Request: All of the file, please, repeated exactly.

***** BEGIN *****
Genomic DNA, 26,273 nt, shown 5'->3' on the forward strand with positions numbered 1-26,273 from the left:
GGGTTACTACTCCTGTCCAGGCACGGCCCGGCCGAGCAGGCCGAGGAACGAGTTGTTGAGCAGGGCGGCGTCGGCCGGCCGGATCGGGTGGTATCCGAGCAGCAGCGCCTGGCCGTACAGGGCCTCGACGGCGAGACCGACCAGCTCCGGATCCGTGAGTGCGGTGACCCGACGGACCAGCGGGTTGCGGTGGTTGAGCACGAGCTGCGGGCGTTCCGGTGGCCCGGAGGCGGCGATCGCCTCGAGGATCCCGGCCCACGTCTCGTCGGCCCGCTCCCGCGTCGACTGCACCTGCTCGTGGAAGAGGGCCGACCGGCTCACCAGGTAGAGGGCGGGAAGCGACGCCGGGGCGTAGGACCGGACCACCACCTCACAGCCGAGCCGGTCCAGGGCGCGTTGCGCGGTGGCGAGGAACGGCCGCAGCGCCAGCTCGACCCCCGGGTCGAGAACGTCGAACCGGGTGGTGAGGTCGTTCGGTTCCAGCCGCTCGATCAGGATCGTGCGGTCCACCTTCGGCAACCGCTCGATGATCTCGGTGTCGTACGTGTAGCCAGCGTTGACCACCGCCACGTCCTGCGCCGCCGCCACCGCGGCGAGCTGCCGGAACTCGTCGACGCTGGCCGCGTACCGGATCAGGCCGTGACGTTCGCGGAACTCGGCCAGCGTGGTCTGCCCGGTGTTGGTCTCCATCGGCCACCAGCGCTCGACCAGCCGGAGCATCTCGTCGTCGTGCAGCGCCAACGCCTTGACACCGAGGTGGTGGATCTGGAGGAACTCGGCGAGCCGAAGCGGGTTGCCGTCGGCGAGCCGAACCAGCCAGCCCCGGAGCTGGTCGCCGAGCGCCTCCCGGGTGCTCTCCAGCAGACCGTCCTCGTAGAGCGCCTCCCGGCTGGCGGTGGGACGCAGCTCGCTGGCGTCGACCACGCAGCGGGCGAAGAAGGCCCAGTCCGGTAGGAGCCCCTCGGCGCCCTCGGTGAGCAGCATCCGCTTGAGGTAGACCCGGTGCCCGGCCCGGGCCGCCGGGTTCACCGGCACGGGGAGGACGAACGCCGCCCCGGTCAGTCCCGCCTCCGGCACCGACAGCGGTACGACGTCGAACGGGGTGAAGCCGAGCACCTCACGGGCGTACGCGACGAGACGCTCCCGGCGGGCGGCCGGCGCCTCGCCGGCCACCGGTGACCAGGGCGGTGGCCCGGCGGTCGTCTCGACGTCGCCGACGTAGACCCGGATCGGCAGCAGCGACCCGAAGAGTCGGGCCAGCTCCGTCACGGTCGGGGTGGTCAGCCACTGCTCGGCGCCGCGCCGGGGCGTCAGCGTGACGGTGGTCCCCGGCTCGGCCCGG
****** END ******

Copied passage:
Genomic DNA, 26,273 nt, shown 5'->3' on the forward strand with positions numbered 1-26,273 from the left:
GGGTTACTACTCCTGTCCAGGCACGGCCCGGCCGAGCAGGCCGAGGAACGAGTTGTTGAGCAGGGCGGCGTCGGCCGGCCGGATCGGGTGGTATCCGAGCAGCAGCGCCTGGCCGTACAGGGCCTCGACGGCGAGACCGACCAGCTCCGGATCCGTGAGTGCGGTGACCCGACGGACCAGCGGGTTGCGGTGGTTGAGCACGAGCTGCGGGCGTTCCGGTGGCCCGGAGGCGGCGATCGCCTCGAGGATCCCGGCCCACGTCTCGTCGGCCCGCTCCCGCGTCGACTGCACCTGCTCGTGGAAGAGGGCCGACCGGCTCACCAGGTAGAGGGCGGGAAGCGACGCCGGGGCGTAGGACCGGACCACCACCTCACAGCCGAGCCGGTCCAGGGCGCGTTGCGCGGTGGCGAGGAACGGCCGCAGCGCCAGCTCGACCCCCGGGTCGAGAACGTCGAACCGGGTGGTGAGGTCGTTCGGTTCCAGCCGCTCGATCAGGATCGTGCGGTCCACCTTCGGCAACCGCTCGATGATCTCGGTGTCGTACGTGTAGCCAGCGTTGACCACCGCCACGTCCTGCGCCGCCGCCACCGCGGCGAGCTGCCGGAACTCGTCGACGCTGGCCGCGTACCGGATCAGGCCGTGACGTTCGCGGAACTCGGCCAGCGTGGTCTGCCCGGTGTTGGTCTCCATCGGCCACCAGCGCTCGACCAGCCGGAGCATCTCGTCGTCGTGCAGCGCCAACGCCTTGACACCGAGGTGGTGGATCTGGAGGAACTCGGCGAGCCGAAGCGGGTTGCCGTCGGCGAGCCGAACCAGCCAGCCCCGGAGCTGGTCGCCGAGCGCCTCCCGGGTGCTCTCCAGCAGACCGTCCTCGTAGAGCGCCTCCCGGCTGGCGGTGGGACGCAGCTCGCTGGCGTCGACCACGCAGCGGGCGAAGAAGGCCCAGTCCGGTAGGAGCCCCTCGGCGCCCTCGGTGAGCAGCATCCGCTTGAGGTAGACCCGGTGCCCGGCCCGGGCCGCCGGGTTCACCGGCACGGGGAGGACGAACGCCGCCCCGGTCAGTCCCGCCTCCGGCACCGACAGCGGTACGACGTCGAACGGGGTGAAGCCGAGCACCTCACGGGCGTACGCGACGAGACGCTCCCGGCGGGCGGCCGGCGCCTCGCCGGCCACCGGTGACCAGGGCGGTGGCCCGGCGGTCGTCTCGACGTCGCCGACGTAGACCCGGATCGGCAGCAGCGACCCGAAGAGTCGGGCCAGCTCCGTCACGGTCGGGGTGGTCAGCCACTGCTCGGCGCCGCGCCGGGGCGTCAGCGTGACGGTGGTCCCCGGCTCGGCCCGG